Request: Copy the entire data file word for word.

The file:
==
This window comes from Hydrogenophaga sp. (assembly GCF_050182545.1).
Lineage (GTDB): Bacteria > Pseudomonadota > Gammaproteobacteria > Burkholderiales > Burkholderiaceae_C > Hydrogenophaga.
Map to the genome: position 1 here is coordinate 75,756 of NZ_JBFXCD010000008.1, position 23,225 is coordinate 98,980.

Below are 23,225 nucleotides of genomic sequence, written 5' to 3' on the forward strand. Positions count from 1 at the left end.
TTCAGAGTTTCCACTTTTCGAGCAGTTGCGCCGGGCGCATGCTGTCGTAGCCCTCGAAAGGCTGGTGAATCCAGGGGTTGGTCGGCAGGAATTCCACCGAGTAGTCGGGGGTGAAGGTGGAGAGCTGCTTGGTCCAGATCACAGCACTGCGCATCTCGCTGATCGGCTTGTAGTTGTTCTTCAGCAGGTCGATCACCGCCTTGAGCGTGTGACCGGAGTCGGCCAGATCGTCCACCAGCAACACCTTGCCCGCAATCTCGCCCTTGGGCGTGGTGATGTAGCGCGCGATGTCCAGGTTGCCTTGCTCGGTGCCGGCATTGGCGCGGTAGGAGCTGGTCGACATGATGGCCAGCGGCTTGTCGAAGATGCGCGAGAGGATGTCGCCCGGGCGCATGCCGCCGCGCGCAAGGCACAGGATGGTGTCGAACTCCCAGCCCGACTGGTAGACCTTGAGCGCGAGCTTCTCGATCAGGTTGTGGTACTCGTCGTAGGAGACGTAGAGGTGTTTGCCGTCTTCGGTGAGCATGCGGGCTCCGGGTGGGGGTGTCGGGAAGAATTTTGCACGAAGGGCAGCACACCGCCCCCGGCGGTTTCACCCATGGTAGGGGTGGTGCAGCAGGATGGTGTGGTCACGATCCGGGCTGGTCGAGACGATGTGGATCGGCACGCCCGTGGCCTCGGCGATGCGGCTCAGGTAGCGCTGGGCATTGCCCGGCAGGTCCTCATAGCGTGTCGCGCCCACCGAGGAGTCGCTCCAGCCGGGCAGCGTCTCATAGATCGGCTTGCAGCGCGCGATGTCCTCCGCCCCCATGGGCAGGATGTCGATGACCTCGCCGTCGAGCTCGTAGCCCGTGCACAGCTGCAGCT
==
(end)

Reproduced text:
This window comes from Hydrogenophaga sp. (assembly GCF_050182545.1).
Lineage (GTDB): Bacteria > Pseudomonadota > Gammaproteobacteria > Burkholderiales > Burkholderiaceae_C > Hydrogenophaga.
Map to the genome: position 1 here is coordinate 75,756 of NZ_JBFXCD010000008.1, position 23,225 is coordinate 98,980.

Below are 23,225 nucleotides of genomic sequence, written 5' to 3' on the forward strand. Positions count from 1 at the left end.
TTCAGAGTTTCCACTTTTCGAGCAGTTGCGCCGGGCGCATGCTGTCGTAGCCCTCGAAAGGCTGGTGAATCCAGGGGTTGGTCGGCAGGAATTCCACCGAGTAGTCGGGGGTGAAGGTGGAGAGCTGCTTGGTCCAGATCACAGCACTGCGCATCTCGCTGATCGGCTTGTAGTTGTTCTTCAGCAGGTCGATCACCGCCTTGAGCGTGTGACCGGAGTCGGCCAGATCGTCCACCAGCAACACCTTGCCCGCAATCTCGCCCTTGGGCGTGGTGATGTAGCGCGCGATGTCCAGGTTGCCTTGCTCGGTGCCGGCATTGGCGCGGTAGGAGCTGGTCGACATGATGGCCAGCGGCTTGTCGAAGATGCGCGAGAGGATGTCGCCCGGGCGCATGCCGCCGCGCGCAAGGCACAGGATGGTGTCGAACTCCCAGCCCGACTGGTAGACCTTGAGCGCGAGCTTCTCGATCAGGTTGTGGTACTCGTCGTAGGAGACGTAGAGGTGTTTGCCGTCTTCGGTGAGCATGCGGGCTCCGGGTGGGGGTGTCGGGAAGAATTTTGCACGAAGGGCAGCACACCGCCCCCGGCGGTTTCACCCATGGTAGGGGTGGTGCAGCAGGATGGTGTGGTCACGATCCGGGCTGGTCGAGACGATGTGGATCGGCACGCCCGTGGCCTCGGCGATGCGGCTCAGGTAGCGCTGGGCATTGCCCGGCAGGTCCTCATAGCGTGTCGCGCCCACCGAGGAGTCGCTCCAGCCGGGCAGCGTCTCATAGATCGGCTTGCAGCGCGCGATGTCCTCCGCCCCCATGGGCAGGATGTCGATGACCTCGCCGTCGAGCTCGTAGCCCGTGCACAGCTGCAGCT